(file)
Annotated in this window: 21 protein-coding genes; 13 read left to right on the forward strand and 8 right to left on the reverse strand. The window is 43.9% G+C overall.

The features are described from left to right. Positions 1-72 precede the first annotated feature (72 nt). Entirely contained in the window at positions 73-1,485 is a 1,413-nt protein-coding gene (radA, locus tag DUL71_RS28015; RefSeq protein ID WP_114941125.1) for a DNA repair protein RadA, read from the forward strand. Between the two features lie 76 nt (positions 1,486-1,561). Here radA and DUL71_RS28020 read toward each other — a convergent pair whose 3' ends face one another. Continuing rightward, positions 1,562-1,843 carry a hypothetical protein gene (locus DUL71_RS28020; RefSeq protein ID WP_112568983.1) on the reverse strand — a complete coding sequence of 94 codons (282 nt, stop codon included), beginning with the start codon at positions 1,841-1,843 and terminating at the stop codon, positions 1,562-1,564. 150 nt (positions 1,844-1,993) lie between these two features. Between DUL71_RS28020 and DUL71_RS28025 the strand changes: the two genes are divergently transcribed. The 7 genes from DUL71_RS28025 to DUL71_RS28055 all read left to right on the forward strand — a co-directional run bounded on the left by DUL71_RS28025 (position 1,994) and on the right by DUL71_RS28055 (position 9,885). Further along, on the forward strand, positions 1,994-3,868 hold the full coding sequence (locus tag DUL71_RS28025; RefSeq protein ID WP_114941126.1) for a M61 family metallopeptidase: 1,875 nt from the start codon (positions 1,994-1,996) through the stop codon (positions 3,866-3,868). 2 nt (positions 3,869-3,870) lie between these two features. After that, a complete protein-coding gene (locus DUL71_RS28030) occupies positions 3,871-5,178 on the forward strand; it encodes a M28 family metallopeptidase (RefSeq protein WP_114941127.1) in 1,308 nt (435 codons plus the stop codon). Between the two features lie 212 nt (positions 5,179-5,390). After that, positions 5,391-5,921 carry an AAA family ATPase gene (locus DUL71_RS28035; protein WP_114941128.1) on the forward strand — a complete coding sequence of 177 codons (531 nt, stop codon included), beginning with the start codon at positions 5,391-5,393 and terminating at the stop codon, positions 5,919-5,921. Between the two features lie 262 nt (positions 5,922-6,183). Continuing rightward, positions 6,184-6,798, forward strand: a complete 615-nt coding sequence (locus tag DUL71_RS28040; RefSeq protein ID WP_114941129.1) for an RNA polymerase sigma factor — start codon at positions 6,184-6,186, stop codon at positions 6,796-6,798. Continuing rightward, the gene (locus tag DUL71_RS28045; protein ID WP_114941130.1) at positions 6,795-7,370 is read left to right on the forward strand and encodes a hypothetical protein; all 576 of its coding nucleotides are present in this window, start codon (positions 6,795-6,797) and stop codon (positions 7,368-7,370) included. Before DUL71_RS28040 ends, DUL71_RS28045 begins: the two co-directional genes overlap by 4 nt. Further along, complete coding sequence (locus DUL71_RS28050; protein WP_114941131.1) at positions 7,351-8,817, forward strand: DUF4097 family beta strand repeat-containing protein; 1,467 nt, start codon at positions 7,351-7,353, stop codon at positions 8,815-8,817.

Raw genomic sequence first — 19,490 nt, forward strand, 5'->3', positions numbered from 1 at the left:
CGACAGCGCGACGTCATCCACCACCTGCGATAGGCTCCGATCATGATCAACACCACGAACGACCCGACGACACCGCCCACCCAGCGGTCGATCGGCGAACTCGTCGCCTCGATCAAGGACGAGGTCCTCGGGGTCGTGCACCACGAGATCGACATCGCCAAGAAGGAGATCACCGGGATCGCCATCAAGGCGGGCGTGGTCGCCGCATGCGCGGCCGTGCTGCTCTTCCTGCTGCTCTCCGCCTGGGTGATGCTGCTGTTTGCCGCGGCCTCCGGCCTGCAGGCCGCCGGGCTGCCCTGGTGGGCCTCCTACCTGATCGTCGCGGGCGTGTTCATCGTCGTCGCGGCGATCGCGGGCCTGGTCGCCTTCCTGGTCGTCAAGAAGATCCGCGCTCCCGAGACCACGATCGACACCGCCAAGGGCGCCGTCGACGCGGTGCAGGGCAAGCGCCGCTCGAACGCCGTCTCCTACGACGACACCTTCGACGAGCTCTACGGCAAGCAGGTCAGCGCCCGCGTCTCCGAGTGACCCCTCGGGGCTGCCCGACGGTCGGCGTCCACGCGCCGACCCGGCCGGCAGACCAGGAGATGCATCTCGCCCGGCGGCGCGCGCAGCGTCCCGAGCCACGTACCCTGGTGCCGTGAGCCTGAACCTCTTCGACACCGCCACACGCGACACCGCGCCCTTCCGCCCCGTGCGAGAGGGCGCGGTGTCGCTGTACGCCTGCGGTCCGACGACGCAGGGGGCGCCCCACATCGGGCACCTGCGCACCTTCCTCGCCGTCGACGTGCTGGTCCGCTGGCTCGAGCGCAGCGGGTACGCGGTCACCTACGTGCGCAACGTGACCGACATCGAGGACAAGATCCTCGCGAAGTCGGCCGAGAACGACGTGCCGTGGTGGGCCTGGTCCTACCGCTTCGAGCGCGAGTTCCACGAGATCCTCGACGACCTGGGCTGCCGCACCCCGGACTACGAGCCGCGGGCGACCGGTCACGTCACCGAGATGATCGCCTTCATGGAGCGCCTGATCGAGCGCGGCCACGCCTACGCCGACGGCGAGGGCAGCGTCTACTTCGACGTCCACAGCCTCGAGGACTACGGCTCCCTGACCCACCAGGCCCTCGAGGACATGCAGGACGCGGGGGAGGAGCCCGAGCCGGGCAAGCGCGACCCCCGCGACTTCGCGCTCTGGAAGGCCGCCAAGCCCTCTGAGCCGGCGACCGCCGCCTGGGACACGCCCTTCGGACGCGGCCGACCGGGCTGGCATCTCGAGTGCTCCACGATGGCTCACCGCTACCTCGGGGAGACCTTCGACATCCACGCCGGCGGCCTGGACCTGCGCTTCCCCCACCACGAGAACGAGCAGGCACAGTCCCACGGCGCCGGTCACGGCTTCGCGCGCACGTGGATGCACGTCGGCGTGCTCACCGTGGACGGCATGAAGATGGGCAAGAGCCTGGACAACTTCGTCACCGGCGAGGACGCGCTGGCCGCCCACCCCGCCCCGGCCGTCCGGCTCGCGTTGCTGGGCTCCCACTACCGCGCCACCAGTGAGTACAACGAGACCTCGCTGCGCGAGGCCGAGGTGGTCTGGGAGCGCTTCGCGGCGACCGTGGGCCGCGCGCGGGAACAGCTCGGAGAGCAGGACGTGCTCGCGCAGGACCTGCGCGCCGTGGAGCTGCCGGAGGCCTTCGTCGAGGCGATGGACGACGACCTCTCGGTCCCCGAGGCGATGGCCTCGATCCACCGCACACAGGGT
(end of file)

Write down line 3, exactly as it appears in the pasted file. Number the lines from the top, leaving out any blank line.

Raw genomic sequence first — 19,490 nt, forward strand, 5'->3', positions numbered from 1 at the left: